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Luxury on a Grand Scale

May 12, 2008 By: David Eisen Travel Agent

royal caribbean central park

The Park View Staterooms will overlook Central Park onboard Royal Caribbean's new mega ship.

In 1986, cruise industry pioneer Knut Kloster, an original founder of what was to become Norwegian Cruise Line, conceived what at the time would be the largest cruise ship ever built—by a long shot. Codenamed “Phoenix Project,” the ship would carry 5,200 passengers and emerge as a “floating metropolis,” complete with actual nine-story-high towers and convention space. The ship would not just be for cruising pleasure, but also a center for business. At the time, Kloster envisioned it as a floating island rather than a normal cruise ship of the day.
The common cruise ship had—and has—miniature pools; Phoenix Project would feature beaches, palm trees, even a harbor for ships. Unfortunately, Phoenix Project never made it past the drawing-board stage. (An account of the project is detailed in Kristoffer Garin’s 2006 book, Devils on the Deep Blue Sea.)

Some 20 years ago, Kloster’s vision might have been passed off as fanciful delight; today, it is considered revolutionary and prescient. At least two cruise lines are pushing similar prototypes that, unlike Kloster’s project, are already in the building phase.

Today’s Vision
Eerily similar to Phoenix Project, even in its shadowy working name, is Royal Caribbean International’s “Project Genesis,” two 5,400-passenger, 220,000-ton mega ships, which, when the first enters service in 2009, will be vastly larger than anything at sea today.

A ship that big is hard to keep under wraps for long, and the cruise line finally broke its vow of silence last month with the announcement that it was implanting an actual park—called Central Park—with real trees and shrubbery right smack in the middle of the ship.

The football-field-long park will also include gardens; an assortment of stores; seven restaurants, featuring alfresco dining; cafes and bars, including the three-deck-high Rising Tide Bar, which softly pitches up and down; and staterooms with park views. Best of all, the entire park is open to the sky. The size of the ship allows for this type of innovation, noted Richard Fain, chairman and CEO of Royal Caribbean Cruises Ltd.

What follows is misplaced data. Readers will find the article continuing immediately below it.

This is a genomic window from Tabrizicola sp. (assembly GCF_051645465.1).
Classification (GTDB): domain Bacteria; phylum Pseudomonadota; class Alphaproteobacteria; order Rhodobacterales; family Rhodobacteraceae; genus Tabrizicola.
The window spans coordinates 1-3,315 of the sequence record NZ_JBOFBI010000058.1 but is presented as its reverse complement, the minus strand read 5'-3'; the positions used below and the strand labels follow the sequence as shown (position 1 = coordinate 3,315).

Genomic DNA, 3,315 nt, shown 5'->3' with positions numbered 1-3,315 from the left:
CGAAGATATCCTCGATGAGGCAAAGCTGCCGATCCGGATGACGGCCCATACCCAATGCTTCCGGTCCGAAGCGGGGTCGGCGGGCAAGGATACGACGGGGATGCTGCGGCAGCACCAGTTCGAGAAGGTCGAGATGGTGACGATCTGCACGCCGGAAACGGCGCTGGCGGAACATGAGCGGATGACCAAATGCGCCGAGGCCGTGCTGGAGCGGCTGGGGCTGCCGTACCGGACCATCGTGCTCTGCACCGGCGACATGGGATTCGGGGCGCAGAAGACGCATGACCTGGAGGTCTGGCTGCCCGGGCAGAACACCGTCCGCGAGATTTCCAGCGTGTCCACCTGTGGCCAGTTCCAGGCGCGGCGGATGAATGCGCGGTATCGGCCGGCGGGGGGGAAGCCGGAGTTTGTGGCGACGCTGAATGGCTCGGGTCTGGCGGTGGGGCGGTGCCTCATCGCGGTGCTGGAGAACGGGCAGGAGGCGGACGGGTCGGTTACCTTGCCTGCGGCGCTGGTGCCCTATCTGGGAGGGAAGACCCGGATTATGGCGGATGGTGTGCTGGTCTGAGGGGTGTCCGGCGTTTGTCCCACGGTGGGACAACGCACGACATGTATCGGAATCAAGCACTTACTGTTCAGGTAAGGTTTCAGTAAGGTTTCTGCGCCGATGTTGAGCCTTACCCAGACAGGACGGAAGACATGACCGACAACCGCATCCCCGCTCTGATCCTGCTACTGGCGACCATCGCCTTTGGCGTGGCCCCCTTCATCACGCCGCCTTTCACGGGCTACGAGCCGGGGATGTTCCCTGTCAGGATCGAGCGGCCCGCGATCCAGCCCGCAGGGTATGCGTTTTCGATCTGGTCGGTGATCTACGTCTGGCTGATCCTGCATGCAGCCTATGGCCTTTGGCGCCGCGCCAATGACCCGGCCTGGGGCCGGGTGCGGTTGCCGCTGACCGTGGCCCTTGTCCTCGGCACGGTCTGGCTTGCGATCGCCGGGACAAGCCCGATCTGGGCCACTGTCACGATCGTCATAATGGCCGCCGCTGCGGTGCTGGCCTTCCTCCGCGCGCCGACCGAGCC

Norwegian Cruise Line, perhaps channeling its original founder, is also building two new ships that are a departure in size and scope from its previous classes. The two 150,000-ton F3 ships (the working name being used) will each have a capacity for 4,200 passengers, representing the largest ships in NCL’s fleet. The keel-laying ceremony of the initial ship took place just last month, the first step before the ship’s delivery in 2010.

“The F3 ships are our most innovative project in the company’s 41-year history and will provide a totally unique vacation experience,” says Colin Veitch, NCL’s president and CEO. “We are one step closer to revolutionizing cruising as we know it.” Tan Sri KT Lim, chairman of Star Cruises, a 50 percent owner of NCL, called the ships’ construction “history in the making.”

In today’s cruise industry, size does matter. Building bigger ships is not only financially more feasible in terms of meeting economies of scale, it can also be more profitable in the long run. More passengers on board means higher yields from onboard spendng and more revenue from cruise fares.

These new mega ships include such amenities as ice-skating rinks and rock-climbing walls, giving passengers a chance to try activities that they might be reluctant to try at home. But as we watch the development of “bigger and better” ships, it’s only fair to recall Knut Kloster and his original vision, which, 20 years later, is finally making it off the drawing board and into the shipyards.

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